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Wariance, (n.) cursing. to Warie, (v.) to curse. (wergian, or wirian, Sax.) Warpit, (v. a.) threw. Sc. “ Teut. werpen, werffen,

jacere, abjicere.” Sibbald. Warrand, (n.) place of security, warren. (waerande,

Dutch ; guerenne, Fr.) Warrant, (n.) security. (Fr. garant.) Waryit, (p.) cursed. Wassaille, a term of salutation in health-drinking.

Vide I. 115. to Wear, (v. a.) to defend. (Sax. wcardian.) Wed, (n.) pledge. (Sax. wad.) Weid, Sc. I. 360, note 4. Weid, (n.) dress, clothing. Weill, (a. or adv.) well. Sc. Weis, Vide I. 417. note 3. Weit, (a.) wet. Sc. Wel, (n.) wealth, abundance. (Sax.) Well-farand, (p.) very becoming. 10 Went, (v. a.) to wend, to go. Sc. Werd, (n.) destiny. Werk, (n.) possession. Sc. Wex, (v. n.) waxed, grew. Wha, (pron.) who. Whais, (pron.) whose. Whalis-bane, (n.) whalebone ; not what now goes

by that name, but the tooth or horn of the narwal, or unicorn-fish, which was employed for many of

the purposes of ivory. Where, (pron. or adv.) whether. While, wbilst, (c.) till. Whyt-stane, (n.) moor-stone. Sc. Wiss, (v.) know. With, (prep.) sometimes used for against ; as

" With us he has envie.” Vide I. 119. note 6. Wittand, (p.) knowing.

Wo-worth, an interjection of dislike, often used in

Scotland,
Wol, (v.) will.
Wolk, (v. n.) walked. Sc.
Wone, (n.) habitation. (Sax.)
Wonges, (n.) cheeks. (Sax.)
Wonith, (v. n.) dwelleth.
Wood-wale, (n.) a upodlark.
Woon? Vide I. 163, note 3.
Wore, (n.) a wear, pool.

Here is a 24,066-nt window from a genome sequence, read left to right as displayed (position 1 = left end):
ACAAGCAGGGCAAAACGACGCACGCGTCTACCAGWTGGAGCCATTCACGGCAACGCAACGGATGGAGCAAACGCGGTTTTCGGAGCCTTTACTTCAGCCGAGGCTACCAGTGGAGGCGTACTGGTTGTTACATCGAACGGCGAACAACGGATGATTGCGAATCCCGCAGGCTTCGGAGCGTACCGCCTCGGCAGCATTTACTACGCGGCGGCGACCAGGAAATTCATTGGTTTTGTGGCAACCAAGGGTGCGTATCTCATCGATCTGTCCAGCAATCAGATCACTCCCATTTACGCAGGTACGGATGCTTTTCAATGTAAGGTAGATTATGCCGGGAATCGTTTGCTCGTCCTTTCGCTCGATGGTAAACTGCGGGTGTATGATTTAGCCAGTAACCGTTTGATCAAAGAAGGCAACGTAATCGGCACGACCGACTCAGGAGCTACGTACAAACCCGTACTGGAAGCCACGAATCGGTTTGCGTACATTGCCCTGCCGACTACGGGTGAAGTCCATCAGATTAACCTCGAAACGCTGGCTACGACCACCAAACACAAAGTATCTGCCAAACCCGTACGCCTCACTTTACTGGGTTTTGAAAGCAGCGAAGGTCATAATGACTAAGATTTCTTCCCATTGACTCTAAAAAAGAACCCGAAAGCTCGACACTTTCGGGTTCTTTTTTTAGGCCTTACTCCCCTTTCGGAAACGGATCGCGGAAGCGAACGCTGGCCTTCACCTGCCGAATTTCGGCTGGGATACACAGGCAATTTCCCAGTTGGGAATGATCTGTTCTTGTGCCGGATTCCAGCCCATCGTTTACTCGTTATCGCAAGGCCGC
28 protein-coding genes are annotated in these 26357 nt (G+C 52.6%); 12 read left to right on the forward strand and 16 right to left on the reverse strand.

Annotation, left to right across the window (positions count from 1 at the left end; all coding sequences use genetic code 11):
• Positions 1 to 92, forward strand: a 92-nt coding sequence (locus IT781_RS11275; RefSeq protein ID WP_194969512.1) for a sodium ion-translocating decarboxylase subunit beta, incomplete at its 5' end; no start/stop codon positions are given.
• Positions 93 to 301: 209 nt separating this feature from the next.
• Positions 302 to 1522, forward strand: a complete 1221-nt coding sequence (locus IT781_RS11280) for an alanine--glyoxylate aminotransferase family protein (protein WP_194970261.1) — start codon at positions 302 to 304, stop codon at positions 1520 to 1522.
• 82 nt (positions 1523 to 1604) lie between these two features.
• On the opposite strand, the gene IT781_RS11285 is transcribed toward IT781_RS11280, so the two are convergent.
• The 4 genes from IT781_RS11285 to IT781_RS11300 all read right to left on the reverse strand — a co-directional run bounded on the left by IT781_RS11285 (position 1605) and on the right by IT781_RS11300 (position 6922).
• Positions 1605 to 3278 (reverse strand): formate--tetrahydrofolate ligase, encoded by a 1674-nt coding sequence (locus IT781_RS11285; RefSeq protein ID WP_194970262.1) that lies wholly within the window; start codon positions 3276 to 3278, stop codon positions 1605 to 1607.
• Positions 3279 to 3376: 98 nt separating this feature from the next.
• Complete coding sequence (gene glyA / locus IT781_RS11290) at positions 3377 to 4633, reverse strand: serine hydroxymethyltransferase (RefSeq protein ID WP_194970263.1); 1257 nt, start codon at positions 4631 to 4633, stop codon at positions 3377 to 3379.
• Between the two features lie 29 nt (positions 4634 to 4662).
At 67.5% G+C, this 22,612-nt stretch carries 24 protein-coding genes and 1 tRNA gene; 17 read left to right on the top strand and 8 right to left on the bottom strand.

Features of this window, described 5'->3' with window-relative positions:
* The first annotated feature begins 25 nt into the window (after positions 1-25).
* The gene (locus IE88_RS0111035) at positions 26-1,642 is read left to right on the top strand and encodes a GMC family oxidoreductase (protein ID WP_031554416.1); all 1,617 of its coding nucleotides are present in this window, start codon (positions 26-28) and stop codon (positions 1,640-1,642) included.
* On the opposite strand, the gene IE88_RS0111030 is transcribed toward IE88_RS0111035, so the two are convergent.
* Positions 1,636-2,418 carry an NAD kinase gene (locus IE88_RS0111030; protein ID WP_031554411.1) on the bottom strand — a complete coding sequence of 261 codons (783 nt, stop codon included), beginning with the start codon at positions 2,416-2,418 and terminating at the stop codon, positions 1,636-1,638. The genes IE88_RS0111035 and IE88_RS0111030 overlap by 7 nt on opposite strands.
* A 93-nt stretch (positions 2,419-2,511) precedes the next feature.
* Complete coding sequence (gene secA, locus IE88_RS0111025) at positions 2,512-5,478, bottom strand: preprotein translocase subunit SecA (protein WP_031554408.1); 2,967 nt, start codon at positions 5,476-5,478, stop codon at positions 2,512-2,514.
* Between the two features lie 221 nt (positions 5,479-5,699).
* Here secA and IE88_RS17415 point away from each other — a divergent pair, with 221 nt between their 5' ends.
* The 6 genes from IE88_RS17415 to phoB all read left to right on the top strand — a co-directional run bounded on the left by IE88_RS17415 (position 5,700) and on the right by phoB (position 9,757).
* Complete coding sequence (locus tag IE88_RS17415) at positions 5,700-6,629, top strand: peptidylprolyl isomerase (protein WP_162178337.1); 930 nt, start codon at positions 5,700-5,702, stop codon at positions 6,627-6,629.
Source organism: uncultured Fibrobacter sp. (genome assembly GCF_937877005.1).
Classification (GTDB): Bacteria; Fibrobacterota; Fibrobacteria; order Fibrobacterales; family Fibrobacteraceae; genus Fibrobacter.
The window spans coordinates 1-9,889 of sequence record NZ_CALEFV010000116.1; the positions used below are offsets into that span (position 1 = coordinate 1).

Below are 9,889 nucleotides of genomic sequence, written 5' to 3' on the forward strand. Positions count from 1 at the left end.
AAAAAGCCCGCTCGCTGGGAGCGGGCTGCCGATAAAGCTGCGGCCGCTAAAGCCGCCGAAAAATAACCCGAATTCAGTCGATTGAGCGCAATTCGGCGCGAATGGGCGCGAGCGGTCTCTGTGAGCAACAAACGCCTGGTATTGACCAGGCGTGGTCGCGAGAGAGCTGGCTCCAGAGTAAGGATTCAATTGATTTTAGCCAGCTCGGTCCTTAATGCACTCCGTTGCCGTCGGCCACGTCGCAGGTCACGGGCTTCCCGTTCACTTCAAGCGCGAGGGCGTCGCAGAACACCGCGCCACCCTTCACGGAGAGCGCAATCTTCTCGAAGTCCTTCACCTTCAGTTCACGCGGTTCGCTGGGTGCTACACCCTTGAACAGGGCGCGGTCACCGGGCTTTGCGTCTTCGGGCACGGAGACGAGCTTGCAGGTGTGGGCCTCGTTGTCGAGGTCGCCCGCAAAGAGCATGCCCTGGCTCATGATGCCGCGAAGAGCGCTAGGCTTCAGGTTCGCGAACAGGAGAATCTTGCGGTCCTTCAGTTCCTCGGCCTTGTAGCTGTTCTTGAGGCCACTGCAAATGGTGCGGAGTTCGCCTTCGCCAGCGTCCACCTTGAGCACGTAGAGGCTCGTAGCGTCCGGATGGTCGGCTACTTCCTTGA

Wortes, (n.) cabbage.
Wost, (v. n.) knewest.
Wow, (n.) care, misery.
Wox, (v. n.) waxed, grew.
Woy, (n.) weight. Vide I. 88. note 1, See also

Hickes's Thesaurus. I. 232. note a.
Wrak, (n.) merchandize, treasure. Sc.
to Wreak, (v. a.) to revenge.
Wypit, (p.) whipped, tied, inworen, encircled. Sc.

" Goth. vippia, corona. Sibbald, voce wipp.
Wysure, (n.) wisdom. Sc.
to Wyt, (v.) to know.
to-Wyte, (p.) accused.
Wyter, (a.) wiser.

Y.
Y-bet, (p.) beaten, stamped, coined.
Y-crazed, (p.) broken. Chaucer.
Y-dight, (p.) dressed.
Y-fere, (adv.) in company, together.
Y-heled, (p.) covered.
Y-hent, (p.) caught.
Y-greithed, (p.) prepared, adorned.
Y-meddled, (p.) mixed.
Y-soupit, (p.) soaked. Sc.
Y-tight, Qu. y-dight? Vide I. 162. note 9.

Y-witte, (o.) krow.
Y-yearned, (p.) vered, anxious.
Yamer, (n.) a shriek. Sc. “ Vox a sono conficta."

Rudd. Gloss.
Yard, (n.) garden. Vide I. 303. note 1. also 399.

note 13. Yare, (a.) ready. Yare, (ado.) suddenly. Yarked, (p.) prepared. 10 Yearn, (v.) to desire eagerly. Yede, Yeid, (v.) went. to Yelp, (v.) to cry, wail, boast, prate. Yern, (adv.) eagerly. Yernid, (p.) desired. Yet, (adv.) still farther. Yewt, (n.) a scream. Sc. Vide Yamer. Ying, (a.) young. Ynglis, English. Yode, (v. n.) went. Yold, (v.) yielded. Yore, (a.) far, long. Ypocras, (n.) medicated wine, the materials of

which are to be found in many old recipe-books.

END OF VOL. II.

Printed by W. Bulmer and Co.

Clevcland-row, St. James's.

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